Tuesday, December 15, 2009

I suppose we could say the letter is addressed to me ...

I recently read something titled What if Jesus Meant All that Stuff?. It was a letter addressed to unbelievers, and can be found here

Two things caught my attention. The first part was this: I am sorry that so often the biggest obstacle to God has been Christians. Christians who have had so much to say with our mouths and so little to show with our lives. I am sorry that so often we have forgotten the Christ of our Christianity.

The apology is nice, and I've seen this in other areas, basically structured the same. The acknowledgment that some Christians have behaved in less than stellar ways, and the damage that caused, is appreciated. But there comes a point at which apologies lose sincerity. If someone has punched me in the face ten separate times, and has apologized each of those times, the apology becomes meaningless by the third time or so. If you're truly that sorry, stop engaging in the behavior that leads you to keep apologizing in the first place. Apologies need to be followed up with a clear demonstration of a commitment to avoid the behavior. Otherwise, the apology just becomes a "get out of jail free" card.

The second section that caught my attention: For those of you who are on a sincere spiritual journey, I hope that you do not reject Christ because of Christians. We have always been a messed-up bunch, and somehow God has survived the embarrassing things we do in His name.

This strikes me as right along the same lines of telling non-Christians to look to God, not to Christians. But based on Biblical claims, that doesn't fly with me.

Say we're all told about a weight loss pill. This pill guarantees that anyone who tries it will lose weight. No exceptions. When 100 people actually try the pill, it turns out that 40 people have not lost any weight. 40%. When we question the pill makers on this 40% -- who demonstrate that the claim about the pill doesn't match the results we've all witnessed -- we're told that we can't look to the people to see the results. We have to look at the pill. Don't reject this pill because of those who used it. Base your encounter with the pill on the pill itself.

The reason why those interested in the pill looked to those who tried the pill is because the whole way the pill was described was by its reaction to people. The only way we could look at the pill, evaluate the claims of the pill, was by how it affected people.

And it's the same with God. No, God isn't the same as a pill, He's not designed or created to serve a need for people ... but He is described as someone who makes the old man new, who rescues people from their sin, someone who lives inside His children as the Holy Spirit, someone who departs fruits to His followers -- these followers that we're supposed to be able to identify by how they love each other.

All of those are claims about how God influences the very people He created. In order to see how well those claims stand up to reality, we have to look at the people themselves. The people are the results, and the results are what everyone wants to see. They want to see the validation of the claims themselves.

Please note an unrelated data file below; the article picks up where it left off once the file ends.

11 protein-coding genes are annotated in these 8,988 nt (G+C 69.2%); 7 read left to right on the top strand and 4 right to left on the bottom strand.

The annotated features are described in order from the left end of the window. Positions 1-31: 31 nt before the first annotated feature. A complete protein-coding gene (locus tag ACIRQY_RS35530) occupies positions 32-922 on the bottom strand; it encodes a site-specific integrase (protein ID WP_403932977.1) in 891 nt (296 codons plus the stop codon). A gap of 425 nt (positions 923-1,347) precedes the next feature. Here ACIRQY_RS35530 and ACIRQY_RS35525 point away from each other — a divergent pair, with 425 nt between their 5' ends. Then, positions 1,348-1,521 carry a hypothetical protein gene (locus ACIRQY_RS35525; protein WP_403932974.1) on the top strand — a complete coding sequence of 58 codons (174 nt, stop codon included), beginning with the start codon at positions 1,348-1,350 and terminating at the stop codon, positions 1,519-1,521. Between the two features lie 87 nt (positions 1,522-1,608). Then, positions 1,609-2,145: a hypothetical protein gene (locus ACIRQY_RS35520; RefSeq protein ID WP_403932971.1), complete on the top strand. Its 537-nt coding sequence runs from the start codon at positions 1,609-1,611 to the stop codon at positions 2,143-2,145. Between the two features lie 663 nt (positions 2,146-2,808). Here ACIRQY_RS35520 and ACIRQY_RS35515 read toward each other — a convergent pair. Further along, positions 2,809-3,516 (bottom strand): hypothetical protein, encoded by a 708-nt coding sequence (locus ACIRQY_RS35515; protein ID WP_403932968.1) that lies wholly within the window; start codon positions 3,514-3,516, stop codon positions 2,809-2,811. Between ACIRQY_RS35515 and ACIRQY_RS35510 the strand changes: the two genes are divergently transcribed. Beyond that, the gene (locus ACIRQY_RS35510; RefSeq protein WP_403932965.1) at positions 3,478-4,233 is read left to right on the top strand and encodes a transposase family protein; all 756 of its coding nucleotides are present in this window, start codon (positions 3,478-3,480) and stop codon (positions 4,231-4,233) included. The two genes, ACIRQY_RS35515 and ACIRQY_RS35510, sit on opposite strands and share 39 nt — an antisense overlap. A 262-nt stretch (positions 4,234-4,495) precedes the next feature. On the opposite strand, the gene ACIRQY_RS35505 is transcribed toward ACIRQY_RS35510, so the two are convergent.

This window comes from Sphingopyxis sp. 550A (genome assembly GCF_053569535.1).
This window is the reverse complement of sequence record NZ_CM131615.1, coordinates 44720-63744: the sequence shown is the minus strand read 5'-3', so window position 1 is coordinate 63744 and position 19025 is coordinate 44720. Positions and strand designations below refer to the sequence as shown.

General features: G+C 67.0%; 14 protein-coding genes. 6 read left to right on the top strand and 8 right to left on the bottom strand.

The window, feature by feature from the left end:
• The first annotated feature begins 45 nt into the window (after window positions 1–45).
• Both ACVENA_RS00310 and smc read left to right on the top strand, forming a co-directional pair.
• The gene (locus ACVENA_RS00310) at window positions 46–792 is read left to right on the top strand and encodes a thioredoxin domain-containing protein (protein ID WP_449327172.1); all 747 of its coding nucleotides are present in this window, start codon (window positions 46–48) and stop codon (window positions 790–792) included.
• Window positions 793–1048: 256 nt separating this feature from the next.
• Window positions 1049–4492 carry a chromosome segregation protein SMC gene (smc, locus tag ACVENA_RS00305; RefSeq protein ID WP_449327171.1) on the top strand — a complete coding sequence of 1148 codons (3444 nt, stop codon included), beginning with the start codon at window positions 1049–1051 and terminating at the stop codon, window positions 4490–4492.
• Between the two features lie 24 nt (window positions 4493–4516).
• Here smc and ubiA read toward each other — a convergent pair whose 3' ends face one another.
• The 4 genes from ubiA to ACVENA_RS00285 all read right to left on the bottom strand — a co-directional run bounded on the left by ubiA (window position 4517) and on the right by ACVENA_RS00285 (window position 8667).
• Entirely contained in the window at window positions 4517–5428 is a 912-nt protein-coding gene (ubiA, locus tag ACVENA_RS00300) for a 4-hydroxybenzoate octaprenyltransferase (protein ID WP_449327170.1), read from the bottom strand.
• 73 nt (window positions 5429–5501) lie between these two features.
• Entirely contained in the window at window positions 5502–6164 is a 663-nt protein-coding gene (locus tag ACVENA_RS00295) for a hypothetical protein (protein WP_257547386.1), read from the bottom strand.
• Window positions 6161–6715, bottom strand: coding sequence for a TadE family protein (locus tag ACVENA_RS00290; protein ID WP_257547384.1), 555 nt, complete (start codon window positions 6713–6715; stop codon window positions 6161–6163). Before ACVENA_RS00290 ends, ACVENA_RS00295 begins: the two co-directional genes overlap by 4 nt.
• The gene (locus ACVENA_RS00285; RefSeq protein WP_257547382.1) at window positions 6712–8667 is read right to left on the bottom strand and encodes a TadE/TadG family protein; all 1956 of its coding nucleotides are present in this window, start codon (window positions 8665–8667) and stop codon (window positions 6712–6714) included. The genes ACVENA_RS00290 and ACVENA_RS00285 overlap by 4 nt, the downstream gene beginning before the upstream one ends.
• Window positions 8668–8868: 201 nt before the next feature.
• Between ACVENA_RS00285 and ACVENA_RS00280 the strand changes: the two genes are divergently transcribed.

Don't get me wrong, I still believe in the afterlife, but too often all the church has done is promise the world that there is life after death and use it as a ticket to ignore the hells around us. I am convinced that the Christian Gospel has as much to do with this life as the next, and that the message of that Gospel is not just about going up when we die but about bringing God's Kingdom down. It was Jesus who taught us to pray that God's will be done "on earth as it is in heaven." On earth.

20 comments:

Laura said...

I LOVE your pill analogy.

And I think that letter might work for people who aren't Christians just because they are mad or hurt, but that doesn't describe most atheists. Most people who are mad or hurt say something like, "I believe in God, but I'm not a fan of organized religion." But atheists tend to have more intellectual issues.

atimetorend said...

I read that article about a week ago and remember being disappointed after reading the leader about being to those who don't believe. Because it doesn't seem to introduce and ends up with the same necessity of belief without supporting it in any better way. So it just sounds like more hollow apologetics to my ear, even if it does say some good things too.

Perhaps at the end of the day a lot of people do not evaluate what they believe critically and leave the church disenchanted but unbelieving, so someone like Claiborne can speak to them.

Anonymous said...

Don't get me wrong, I still believe in the afterlife, but too often all the church has done is promise the world that there is life after death and use it as a ticket to ignore the hells around us. I am convinced that the Christian Gospel has as much to do with this life as the next, and that the message of that Gospel is not just about going up when we die but about bringing God's Kingdom down. It was Jesus who taught us to pray that God's will be done "on earth as it is in heaven." On earth.